Once we had our instrument selected, the same menu page had the MSB/LSB/Preset columns to set up. For our XV-3080, we entered 87/66/54 for those three values, to generate the selection of preset 54 in bank PR-C of the XV-3080 (we didn’t pull those values out of thin air—they are documented in Roland’s product manual). When we entered the preset number, we were then prompted to enter a name for the preset, and once entered we could select that preset in all of our scenes by name. This was so much easier than keeping lists on paper of patch numbers and names.

Entering details for controlling your MIDI gear is a walk in the park compared with other keyboards.
To further test this, under the same performance, we then went to Scene B, and programmed preset 80 in bank PR-D of the XV-3080. We were happy to see that once programmed, this worked flawlessly, and pressing the Scene A button pulled up the right sound in the correct bank by name.

Programming all the sliders, knobs., etc., was comparably easy: enter your MIDI CC message numbers and the knobs are assigned as you choose. Again, it would be great if you could download a template for a given sound module and have these fields pre-populated, but it was certainly easy enough to do (assuming you can live with the smartphone-like manner of text entry).

What of the keyboard itself? The Fatar-made keybed had a nice, weighted feel. Of course, the feel of weighted keys is always going to be a matter of taste, and though we felt it was a little stiffer than we tend to favor, our Physis K4EX had a premium and expressive feel to it.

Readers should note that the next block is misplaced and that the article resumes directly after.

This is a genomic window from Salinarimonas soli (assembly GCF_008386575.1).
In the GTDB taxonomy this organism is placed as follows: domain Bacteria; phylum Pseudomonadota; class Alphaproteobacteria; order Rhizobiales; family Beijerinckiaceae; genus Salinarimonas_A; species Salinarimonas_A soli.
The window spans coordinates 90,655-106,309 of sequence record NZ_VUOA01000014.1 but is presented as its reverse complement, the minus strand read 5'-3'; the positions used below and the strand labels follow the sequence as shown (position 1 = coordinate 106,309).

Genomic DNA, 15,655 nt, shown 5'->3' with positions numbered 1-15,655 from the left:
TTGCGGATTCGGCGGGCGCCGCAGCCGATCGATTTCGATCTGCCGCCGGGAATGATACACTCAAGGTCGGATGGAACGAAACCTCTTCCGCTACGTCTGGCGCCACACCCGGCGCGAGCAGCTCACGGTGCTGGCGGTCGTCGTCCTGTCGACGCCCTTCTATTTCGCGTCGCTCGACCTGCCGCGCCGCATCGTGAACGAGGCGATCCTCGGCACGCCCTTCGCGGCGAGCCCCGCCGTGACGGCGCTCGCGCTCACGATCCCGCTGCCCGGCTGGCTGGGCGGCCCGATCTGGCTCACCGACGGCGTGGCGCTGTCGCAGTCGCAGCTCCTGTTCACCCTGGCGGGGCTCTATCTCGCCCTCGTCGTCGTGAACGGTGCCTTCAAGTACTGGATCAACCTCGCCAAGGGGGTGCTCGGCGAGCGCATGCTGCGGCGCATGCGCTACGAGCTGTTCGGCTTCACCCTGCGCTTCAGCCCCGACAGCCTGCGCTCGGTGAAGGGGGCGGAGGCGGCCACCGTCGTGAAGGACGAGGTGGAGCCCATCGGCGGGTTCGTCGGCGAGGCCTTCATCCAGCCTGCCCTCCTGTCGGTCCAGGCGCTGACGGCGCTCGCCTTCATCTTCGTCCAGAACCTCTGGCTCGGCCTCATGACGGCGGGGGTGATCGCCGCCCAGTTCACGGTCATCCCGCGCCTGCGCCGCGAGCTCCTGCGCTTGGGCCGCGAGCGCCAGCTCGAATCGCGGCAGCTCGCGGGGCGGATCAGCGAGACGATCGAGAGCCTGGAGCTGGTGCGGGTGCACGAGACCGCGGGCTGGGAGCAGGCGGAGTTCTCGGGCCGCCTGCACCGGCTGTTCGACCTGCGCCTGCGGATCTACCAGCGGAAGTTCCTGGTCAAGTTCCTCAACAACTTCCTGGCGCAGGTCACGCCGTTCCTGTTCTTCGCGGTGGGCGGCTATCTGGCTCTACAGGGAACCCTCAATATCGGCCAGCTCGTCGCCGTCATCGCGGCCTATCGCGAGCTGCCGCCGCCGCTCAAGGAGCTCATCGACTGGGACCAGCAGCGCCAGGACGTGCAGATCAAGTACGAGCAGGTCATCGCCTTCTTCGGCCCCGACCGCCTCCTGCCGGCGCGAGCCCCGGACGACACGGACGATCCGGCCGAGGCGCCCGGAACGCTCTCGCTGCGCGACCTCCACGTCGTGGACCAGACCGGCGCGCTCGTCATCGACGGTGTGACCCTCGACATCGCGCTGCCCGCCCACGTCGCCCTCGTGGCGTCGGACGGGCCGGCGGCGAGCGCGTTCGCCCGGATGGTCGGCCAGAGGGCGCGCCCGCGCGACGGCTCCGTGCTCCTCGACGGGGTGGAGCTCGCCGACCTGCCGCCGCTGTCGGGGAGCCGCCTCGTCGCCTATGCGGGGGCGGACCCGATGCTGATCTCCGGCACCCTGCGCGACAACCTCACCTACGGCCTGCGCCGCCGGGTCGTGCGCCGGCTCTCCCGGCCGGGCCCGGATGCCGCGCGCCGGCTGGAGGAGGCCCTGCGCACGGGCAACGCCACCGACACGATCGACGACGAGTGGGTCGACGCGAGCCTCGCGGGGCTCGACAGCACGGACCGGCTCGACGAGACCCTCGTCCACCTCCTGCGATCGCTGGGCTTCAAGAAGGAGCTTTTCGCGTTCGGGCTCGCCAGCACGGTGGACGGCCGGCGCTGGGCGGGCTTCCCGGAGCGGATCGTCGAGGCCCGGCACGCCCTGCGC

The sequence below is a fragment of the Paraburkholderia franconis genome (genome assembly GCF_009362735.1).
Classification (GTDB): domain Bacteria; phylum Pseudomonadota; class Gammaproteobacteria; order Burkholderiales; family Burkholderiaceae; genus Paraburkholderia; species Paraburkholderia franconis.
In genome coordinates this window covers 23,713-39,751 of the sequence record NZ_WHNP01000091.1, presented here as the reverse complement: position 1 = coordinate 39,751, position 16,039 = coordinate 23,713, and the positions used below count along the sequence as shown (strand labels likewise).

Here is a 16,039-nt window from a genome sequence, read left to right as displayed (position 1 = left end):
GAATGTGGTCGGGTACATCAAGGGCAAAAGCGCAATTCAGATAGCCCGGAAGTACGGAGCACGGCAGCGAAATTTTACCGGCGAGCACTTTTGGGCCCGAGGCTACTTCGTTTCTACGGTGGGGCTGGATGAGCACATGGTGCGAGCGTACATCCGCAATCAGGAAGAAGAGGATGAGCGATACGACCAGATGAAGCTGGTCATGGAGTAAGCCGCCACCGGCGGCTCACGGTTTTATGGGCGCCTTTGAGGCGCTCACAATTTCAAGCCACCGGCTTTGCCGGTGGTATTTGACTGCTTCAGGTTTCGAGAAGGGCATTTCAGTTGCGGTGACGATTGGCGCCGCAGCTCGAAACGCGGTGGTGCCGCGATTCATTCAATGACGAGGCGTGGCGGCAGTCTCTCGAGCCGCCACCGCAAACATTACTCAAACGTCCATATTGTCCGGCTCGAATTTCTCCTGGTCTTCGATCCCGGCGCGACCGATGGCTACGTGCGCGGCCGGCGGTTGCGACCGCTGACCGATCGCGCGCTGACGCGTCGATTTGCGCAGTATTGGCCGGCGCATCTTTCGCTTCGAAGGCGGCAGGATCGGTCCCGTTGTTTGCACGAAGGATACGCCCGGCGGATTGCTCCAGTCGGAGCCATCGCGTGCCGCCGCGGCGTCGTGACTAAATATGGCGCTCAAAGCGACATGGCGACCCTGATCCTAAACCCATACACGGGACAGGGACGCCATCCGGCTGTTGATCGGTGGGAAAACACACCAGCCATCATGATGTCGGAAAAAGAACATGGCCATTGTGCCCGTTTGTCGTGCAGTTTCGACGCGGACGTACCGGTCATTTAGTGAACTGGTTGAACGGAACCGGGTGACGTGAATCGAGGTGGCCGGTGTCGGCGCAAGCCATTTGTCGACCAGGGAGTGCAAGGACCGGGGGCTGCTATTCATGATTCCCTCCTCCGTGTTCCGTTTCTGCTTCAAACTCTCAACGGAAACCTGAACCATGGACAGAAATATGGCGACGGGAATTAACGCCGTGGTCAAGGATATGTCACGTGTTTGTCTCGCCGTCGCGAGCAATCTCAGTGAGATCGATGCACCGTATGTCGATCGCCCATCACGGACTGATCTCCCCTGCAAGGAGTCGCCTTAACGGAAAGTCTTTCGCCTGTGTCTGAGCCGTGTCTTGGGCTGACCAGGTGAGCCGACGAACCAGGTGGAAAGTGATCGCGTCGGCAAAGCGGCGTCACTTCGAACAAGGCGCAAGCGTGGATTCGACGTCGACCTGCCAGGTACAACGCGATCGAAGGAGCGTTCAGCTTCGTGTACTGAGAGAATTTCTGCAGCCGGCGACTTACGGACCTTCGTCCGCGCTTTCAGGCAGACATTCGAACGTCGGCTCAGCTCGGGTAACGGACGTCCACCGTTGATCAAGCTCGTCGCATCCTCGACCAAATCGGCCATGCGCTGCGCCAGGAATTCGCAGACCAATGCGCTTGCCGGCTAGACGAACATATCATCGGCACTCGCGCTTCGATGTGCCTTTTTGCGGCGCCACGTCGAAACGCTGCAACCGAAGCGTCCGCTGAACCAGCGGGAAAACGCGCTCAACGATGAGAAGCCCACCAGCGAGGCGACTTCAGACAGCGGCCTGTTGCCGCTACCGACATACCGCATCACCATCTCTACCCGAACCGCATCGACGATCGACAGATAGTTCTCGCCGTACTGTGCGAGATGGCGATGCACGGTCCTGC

Surprisingly, there is no computer/host-based editor with which to edit Performances, Scenes, and of course, entering patch names. For such a premium controller, it’s a serious omission, especially given the lack of external QWERTY keyboard support and the huge benefits offered by naming your devices and patches/presets.

Overall, though, we were greatly impressed by the Physis K4EX as a MIDI controller keyboard. It really made easy work of controlling a wide range of external keyboards, sound modules, and soft-synths thanks to its great user interface and copious connectivity features.


Obviously, when used as a MIDI controller, the sound is only as good as what you are connected to. However, the “EX” versions of the Physis keyboards also contain modeled sounds. In this day and age of cheap memory and storage, not to mention an overabundance of great sampled instrument libraries available, we were a bit surprised that Viscount chose to develop sound models instead of supplying a sample playback-based sound source. For now, the results are a mixed bag.

Our review unit had 64 presets, each with four Scenes of different permutations. Most of the sounds fell into the “okay” category. As in, the could certainly get you through a gig without being embarrassing, but probably none would be your “go-to” sound in the studio if you had access to other sound sources (which is kind of why you’d want a Physis keyboard in the first place).

The acoustic pianos sounded a bit thin to our ears, and the Rhodes pianos in the lower registers sound a little synthetic, though they were quite nice in the higher registers. The Yamaha CP emulation displayed similar sonic qualities—strong up top, weak down low. Certainly, playing live with a full band you certainly could pull off a gig using these sounds and nobody would be the wiser for it.

The strings faired better, and some of the ensembles were particularly warm and spacious. There were also some nice sounds modeled after classic Oberheim and Roland synths that we enjoyed.